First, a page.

Saturday was spent totally indoors as E and I did more work on the wet room. E managed to escape for a while as she had to visit the main Post Office in town but she soon returned. While she was out I lifted a floorboard on the landing above the wet room and installed another cable alongside the cable I’d installed for the shower in the family bathroom if and when we start its refurbishment. The final pieces of plasterboard went up on the ceiling then we measured the position of the six lights. With a hole saw in the drill I soon had the six holes cut and the wiring coming out of them. While I was doing that E unpacked the light units and partly dismantled them for me to fit into the ceiling. In less than an hour the lights were working. These lights are each 4 watt LED, a total of 24 watts but the actual light output is far in excess of the 60 watt tungsten light that was originally fitted. The actual amount of light from a tungsten lamp represents only about 7% of the 60 watts of power consumed, the remaining 93% is heat! The LED output is about the reverse, 93% light and 7% heat! Similarly, fluorescent lamps give out far more light than heat and that is why ‘economy’ lamps can be lower in power to give out the same light as the tungsten equivalent though they are not as efficient as LEDs. The downside is their cost but the upside is their lifespan. Anyway, that’s why we chose the LED fittings. Now the walls in this room have seen many changes in the lifetime of the house and the patchwork plaster is proof of that. I had added to it. Most of the plaster that needed patching up was where we had removed the wooden skirting boards so I used mortar instead of plaster and similarly I used mortar for filling holes in the brickwork that had been exposed. As the walls will be tiled top to bottom it doesn’t matter that mortar was used instead of plaster. One of the things we needed to buy was a vanity unit for the hand basin to sit upon and E had found a supplier of bathroom furniture who were far less expensive with their prices. When we priced the unit at Homebase it would cost a minimum of £104 without a top, doors or legs and with them supplied it would cost more like £340. This supplier had a similar unit for less than £80! We bought on online and went to collect it on Sunday morning. The store was in another town but it was worth the journey to go there. I also got to leave the house!
Last week saw me gainfully employed doing something every day, work, rest and play! I was kept rather busy at work especially which has come at just the right time, not that I am desperate for money, I am not but rather than having to dip into my savings I found myself with the cash to fund the various projects I had planned at home. Those things are now catered for as well as getting E’s car back on the road. E and I actually dined out together for the first time in six months on Wednesday and had a thoroughly good time. We are now closer than we’ve been during the last six months. Some things need to change yet though before I can say we are back totally to where we were six months ago. It is good however that we are talking once again.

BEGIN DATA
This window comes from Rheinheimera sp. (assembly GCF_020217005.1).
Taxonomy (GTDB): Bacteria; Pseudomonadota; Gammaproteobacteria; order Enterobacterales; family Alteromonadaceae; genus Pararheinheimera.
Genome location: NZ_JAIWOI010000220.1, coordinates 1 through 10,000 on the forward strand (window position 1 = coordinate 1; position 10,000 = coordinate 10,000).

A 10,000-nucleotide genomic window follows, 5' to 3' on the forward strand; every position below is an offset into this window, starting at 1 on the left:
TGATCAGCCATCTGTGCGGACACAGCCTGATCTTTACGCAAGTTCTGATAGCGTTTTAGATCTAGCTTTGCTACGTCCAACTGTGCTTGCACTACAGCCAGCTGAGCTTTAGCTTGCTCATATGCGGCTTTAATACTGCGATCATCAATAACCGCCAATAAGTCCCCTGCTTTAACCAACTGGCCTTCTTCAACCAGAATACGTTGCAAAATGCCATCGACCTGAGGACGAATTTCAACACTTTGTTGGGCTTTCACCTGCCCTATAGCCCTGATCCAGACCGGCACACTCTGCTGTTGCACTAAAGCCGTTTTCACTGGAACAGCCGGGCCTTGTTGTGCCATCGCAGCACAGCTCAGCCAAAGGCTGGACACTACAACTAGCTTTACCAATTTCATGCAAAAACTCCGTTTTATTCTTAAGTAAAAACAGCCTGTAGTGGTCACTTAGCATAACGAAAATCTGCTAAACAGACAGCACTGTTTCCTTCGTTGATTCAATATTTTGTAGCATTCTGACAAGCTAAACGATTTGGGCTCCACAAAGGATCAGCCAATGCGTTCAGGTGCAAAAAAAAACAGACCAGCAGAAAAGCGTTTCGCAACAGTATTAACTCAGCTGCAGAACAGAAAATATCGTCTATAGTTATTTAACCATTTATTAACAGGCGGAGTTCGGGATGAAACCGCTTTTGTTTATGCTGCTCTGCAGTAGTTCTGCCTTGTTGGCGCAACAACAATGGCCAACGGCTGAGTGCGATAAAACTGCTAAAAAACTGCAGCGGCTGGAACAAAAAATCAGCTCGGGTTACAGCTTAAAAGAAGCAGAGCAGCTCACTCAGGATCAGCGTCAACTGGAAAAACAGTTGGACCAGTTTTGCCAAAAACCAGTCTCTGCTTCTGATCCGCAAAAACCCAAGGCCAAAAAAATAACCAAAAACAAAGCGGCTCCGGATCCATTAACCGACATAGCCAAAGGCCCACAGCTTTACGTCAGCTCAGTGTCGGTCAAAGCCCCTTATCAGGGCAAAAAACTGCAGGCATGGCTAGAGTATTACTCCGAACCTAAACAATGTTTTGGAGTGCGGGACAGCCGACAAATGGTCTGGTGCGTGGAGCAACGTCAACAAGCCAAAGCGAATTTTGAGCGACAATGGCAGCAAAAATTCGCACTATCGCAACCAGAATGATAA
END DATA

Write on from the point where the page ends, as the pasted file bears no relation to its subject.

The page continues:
Two weeks ago tomorrow we had the roller door fitted to the new garage and E has enjoyed the fact that her car can rest securely overnight and out of the weather too. A thought came into her mind regarding the use of the garage when it is dark. There is a floodlight over the garage that is controlled by a motion detector but it doesn’t illuminate the inside of the garage which remains pitch-black unless the internal light is switched on and therein lies the problem. She can operate the roller door by remote control from her car but would have to get out of the car to switch on the light. I needed to come up with a system that switches on the internal light when the door is opened but only during the hours of darkness. I had the necessary components to construct a control box. I bought a proximity switch for the door and a photo cell detector to monitor the ambient light conditions and I constructed the control box on Friday morning. I plan to complete the installation today, Sunday. As the door reaches it’s fully open position it will operate a switch which in turn operates a relay. A switch on the relay is wired in series with the photo cell switch and on to the fluorescent light inside the garage. Both switches must be closed for the light to work so although the door may be fully open and operating the relay the light will remain off if it is still daylight. The light naturally has a manually operated wall switch too for use when the door is closed. This is a two-way switch that enables the supply to the light to come from a manual operation or the automatic operation but only one or the other. This is to prevent the light being accidentally left on manually. It all sounds complicated but in real terms it is quite simple. Well it will keep me out of mischief for a few hours whilst I am installing it all! Here endeth the electrical lesson for today… LOL.
I spent a few hours in the pub on Friday afternoon and evening and met up with quite a few people, some new to me and some well-known. I didn’t much feel like going to bed early and ended up staying up far too long consequently I didn’t get out of bed until a little later than I would normally do on a Saturday morning so I decided to forego my early morning session on the treadmill. I decided to take that exercise later in the evening last night instead. Now am I fit for work or fit to drop? Well after that exercise I had a good night’s sleep and am rearing to go as they say.